HELEN LAWRENCE - Portrait of an Artist
Two CDs: (1) operatic recital; (2) Pushkin songs
VERDI Nabucco - Abigaille's aria Act
PUCCINI Vissi d'Arte
BELLINI Elivira's Aria Act II I Puritani
VERDI Il Ballo - Amelia's Aria Act III
MOZART Come Scoglio
CILEA Adriana's Aria
DONIZETTI Lucrezia's Aria Act II
Helen Lawrence (sop) National
rec 1979 Abbey Road studio
The Fire of Desire
God preserve You
To a Greek Girl
Sing not to me
What is my name
Towards the shores
Four Romances Op. 36
I have outlived my aspirations
I am here, Inzilla
Helen Lawrence (sop) Julian
Two discs - each very different in provenance. The first is a licensed reissue
of a disc made in 1979 (you can tell its intended LP format from the playing
time) but not published until now. The second is a recent recital made in
BBC Studio 2 at Maida Vale on 17-18 May 1999. The BBC recital has as its
theme settings of Pushkin - a nice unifying thread.
This is very much a personal showcase. In the operatic anthology (acting
as a young singer's calling card or CV) the refulgence of tone and the biting
attack are quite breath-taking. Her ensanguined approach in the Verdi is
notable as is her well-judged pacing in Vissi d'Arte. Nothing is rushed.
She is not specially exciting in Il Ballo in Maschera or in the Donizetti
but in the Mozart she is both clear and brilliant. Beauty is the watchword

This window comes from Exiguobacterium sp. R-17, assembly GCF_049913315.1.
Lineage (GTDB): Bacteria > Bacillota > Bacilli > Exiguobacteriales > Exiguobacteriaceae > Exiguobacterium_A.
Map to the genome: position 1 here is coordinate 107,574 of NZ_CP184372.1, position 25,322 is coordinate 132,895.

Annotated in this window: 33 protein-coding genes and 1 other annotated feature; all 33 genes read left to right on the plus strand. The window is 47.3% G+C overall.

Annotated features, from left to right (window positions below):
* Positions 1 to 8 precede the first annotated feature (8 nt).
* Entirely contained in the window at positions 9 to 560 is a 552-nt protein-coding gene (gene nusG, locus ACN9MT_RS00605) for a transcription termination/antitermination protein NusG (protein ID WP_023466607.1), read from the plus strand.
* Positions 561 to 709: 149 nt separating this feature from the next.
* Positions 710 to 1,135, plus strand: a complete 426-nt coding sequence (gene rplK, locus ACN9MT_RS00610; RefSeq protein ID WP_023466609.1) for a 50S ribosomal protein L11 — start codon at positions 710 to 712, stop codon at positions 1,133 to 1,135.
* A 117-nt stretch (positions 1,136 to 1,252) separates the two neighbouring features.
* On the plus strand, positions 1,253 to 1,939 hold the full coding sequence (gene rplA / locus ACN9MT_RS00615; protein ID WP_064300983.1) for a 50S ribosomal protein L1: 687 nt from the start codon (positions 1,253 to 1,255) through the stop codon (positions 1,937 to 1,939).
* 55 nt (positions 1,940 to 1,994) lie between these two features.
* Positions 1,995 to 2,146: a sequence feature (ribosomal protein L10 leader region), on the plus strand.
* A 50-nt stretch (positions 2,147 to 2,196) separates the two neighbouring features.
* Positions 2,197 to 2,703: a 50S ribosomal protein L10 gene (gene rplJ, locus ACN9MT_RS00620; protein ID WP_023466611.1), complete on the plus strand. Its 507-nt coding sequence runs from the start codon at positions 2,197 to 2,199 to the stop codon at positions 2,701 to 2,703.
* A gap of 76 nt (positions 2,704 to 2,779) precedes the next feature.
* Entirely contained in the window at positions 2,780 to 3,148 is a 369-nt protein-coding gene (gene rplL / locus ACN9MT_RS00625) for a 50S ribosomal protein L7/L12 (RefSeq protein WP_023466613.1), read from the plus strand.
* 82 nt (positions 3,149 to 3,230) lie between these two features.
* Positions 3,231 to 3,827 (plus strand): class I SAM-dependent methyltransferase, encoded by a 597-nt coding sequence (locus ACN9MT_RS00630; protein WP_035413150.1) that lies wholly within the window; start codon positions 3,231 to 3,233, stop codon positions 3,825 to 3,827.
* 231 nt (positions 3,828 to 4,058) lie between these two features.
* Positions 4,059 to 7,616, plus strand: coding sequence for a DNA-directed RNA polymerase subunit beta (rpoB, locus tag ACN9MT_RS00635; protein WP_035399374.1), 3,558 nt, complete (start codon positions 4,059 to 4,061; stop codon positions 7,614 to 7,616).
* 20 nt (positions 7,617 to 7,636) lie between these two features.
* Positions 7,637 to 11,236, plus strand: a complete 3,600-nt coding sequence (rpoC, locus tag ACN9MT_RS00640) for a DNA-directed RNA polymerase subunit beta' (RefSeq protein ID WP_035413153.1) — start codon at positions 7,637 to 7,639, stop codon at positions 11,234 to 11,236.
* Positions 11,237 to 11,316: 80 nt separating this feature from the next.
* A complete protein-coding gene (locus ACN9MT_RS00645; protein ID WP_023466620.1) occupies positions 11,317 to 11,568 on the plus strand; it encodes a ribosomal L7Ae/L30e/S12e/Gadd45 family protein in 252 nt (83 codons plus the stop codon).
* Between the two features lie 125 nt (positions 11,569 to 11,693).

in the proto-Sibelian Cilea aria.
The Pushkin recital is given in Russian and is also a more generous collection.
The voice is now 20 years older. The songs are simple and Mozartian in the
Glinka and with a splendid, almost stentorian, darkness in the Dargomizhky.
The Balakirev recalls the two-piano music of Arnold Bax. In the Gretchaninov
there is a brooding sombre resentment in the words and music. The Rimsky
quartet of songs is typically colourful and imaginative. The Shostakovich
settings alternate Guernican horror, gloom and a simplicity of passion that
is very close to Tchaikovsky. Mussorgsky's grotesquerie is to the fore in
his single song. The Sing Not to Me is a miniature operatic scena
typical of the composer of the little-regarded but most sweeping opera
Francesca da Rimini (no doubt handicapped in the opera-house by its
short 70 minute duration). the Medtner are, as expected more subtle and yet
likely to be more consistently rewarding in the long term. For me this confirm
s the need for a complete edition of the Medtner songs - a project long overdue.
I am indebted to Beulah for the following background: Helen Lawrence appeared
on Woman's Hour on 21 Feb 2000 and revealed in public the reason for her
absence. As the story is now in the public domain I can re-tell it. When
in the mid-1970s Helen was an up and coming opera principal she lost her
voice after giving birth to her daughter. The doctors assured her that it
would return. It did but not for nine months during which time she lost opera
engagements. The recording made in 1979 was an attempt to show to opera companies
that her voice was better than ever. Soon afterwards Helen found her singing
voice was dropping to her speaking voice level. She developed into a mezzo.
It was now too late to develop another operatic career.
Full notes, texts and translations are provided and the discs are packaged
in one of those excellent single width jewel cases. This is a winner waiting
to be discovered.